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Previous Challenge Entry (Level 1 – Beginner)
Topic: Crime and Punishment (not about the book) (07/21/11)

TITLE: Large Planks
By jody mcnatt
07/27/11


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"Mom....MOm....MOM!" The voice of six year old grew louder and more demanding with each impatient utterance of my name. I had just stepped into the shower. I could hear my son, Connor, lower himself dramatically against the other side of the bathroom door. His lips pushed against crack underneath as he proceeded to unleash a muffled anecdote of injustice which had occurred with his older brother moments before. This boy knew he had his mother’s undivided attention. I was trapped, held captive by a clever, not to mention, completely indignant, child. I was going to hear all the dreadful details of the offense, whether I wanted to or not.

Later that night, while reading and relaxing in my room, my 13 year old came crashing through the door. She was already midstream in a string of atrocities as she plopped down on the bed, “Mom, Sarah TOOK my jewelry box WITHOUT even asking. She just TOOK it and had ALL of my jewelry scattered EVERYWHERE. EV-ER-EEE-WHERE! I found it ALL OVER her room, mixed in with polly pockets and legos and CHEX-MIX! ” She paused, staring hard at my face, making sure the horror of this crime was not lost on me, tired mother relaxing. Her teen-girl eyes carefully gaged my reaction, wanting to be sure Mother was firmly on board, firmly on her side of this fence. “MOM! ARE YOU LISTENING?” She paused again, evaluating. “MOM! What are you going to do about this? WHAT ARE YOU GOING TO DO ABOUT HER?” Her outraged voice hit a new level of shrill and she theatrically flung herself back against my comforter, completely uncomforted.

We hadn’t even made it through breakfast the next morning when my blanket dragging, two year old came waddling into my quiet, morning kitchen. She stopped at my feet and held up her index finger displaying her great boo-boo. “Coopie did it,” She explained in her tiny, toddler way. The finger looked perfectly fine, Coopie is our dog, and I wasn’t sure what he did, but even the toddler and the congenial golden retriever had been dragged into the family crime report.

For you see, crime runs rampant in our house. With five children (and a dog) in the mix, there is always some mischief brewing and, be assured, always someone ready to report it. To report it quickly, elaborately, and passionately. How many times a day is a child running at me full force to share the mishap or misstep of another stumbling sibling - a belligerent brother or a wayward sister? No gory detail is spared. No time is ever lost in the telling. Determined child on justice seeking mission. No rest for reporter until desired outcome is achieved - Punishment.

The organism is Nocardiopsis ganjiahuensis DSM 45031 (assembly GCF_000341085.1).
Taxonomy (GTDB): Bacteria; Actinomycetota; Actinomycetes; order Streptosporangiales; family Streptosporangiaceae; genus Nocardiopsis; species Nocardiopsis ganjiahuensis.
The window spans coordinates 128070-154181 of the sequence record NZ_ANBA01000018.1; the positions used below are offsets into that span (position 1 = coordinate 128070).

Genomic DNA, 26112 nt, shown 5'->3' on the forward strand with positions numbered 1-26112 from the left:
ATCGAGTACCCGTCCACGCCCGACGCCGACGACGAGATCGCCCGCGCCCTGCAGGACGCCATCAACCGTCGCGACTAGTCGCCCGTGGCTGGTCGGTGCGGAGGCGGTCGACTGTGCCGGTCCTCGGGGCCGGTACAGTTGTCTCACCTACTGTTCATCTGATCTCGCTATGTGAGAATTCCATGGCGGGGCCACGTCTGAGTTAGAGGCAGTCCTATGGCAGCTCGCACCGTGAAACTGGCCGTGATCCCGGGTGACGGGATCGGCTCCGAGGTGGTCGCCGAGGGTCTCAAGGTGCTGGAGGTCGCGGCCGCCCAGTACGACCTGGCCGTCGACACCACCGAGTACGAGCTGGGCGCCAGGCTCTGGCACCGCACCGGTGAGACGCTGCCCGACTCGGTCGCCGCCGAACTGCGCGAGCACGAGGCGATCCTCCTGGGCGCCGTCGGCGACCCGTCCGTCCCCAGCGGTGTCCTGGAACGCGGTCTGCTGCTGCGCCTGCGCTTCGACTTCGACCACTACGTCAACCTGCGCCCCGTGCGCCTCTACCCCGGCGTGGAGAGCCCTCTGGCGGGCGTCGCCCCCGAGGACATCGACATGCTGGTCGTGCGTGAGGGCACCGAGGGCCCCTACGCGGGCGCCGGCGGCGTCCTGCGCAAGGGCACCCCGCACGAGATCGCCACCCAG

As a mother, this bothers me. “Where did we go wrong?” I wonder. What is this thing which propels my children forward in their frenzied finger pointing? I am convinced it has little do with concern for their sibling’s safety or moral development. Instead it is a reflection of our own surly selves. So often we lose the gift of grace in our need to self-righteously run and report something ugly and unfortunate.


And so, desperate mother, types out and tapes to refrigerator door:

“How can you say to your brother, 'Brother, let me take the speck out of your eye,'
when you yourself fail to see the plank in your own eye?
You hypocrite, first take the plank out of your eye, and then you will see clearly to remove the speck from your brother's eye.” ~ Luke 6:42

And for days we stare at it and say little. We take out juice and cheese and mustard and can’t avoid these eye-level words. The children know a discussion must follow. And it does. After a trip to the hardware store, I present them each with their own wooden plank and sharpie. “Let’s copy,” I say. And my sweet hypocrites sit, heads bent together, and write. Reminders of own hefty sin.

Afterwards, they run to me, “We’re finished mom!” The planks are quite large - purposefully so. Brother helps brother. And I watch them head off with unwieldy wood in hand, laughter trailing close behind. For the moment, it is not about crime and punishment, but about kids and planks. It is about love and laughter... and maybe a lesson learned. Arm in arm, partners in crime, they run with nothing bad to report. And mother relaxes.


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This article has been read 175 times
Member Comments
Member Date
Jennifer Dawn Dexter07/30/11
Nice story. Cute, sweet and nicely told.

Great writing. :)
diana kay07/31/11
lovely lovely story!!! had you meant to use the parallel of the planks and the speck of dust in your neighbours eye? either way delightful tale delightfully told. i was right there and look forward for more tales form this lovely family
diana kay08/04/11
yes!! and so you should have been highly commended for this :-) hope this will bring more people to read this
Lois Farrow08/06/11
Great story on family life and learning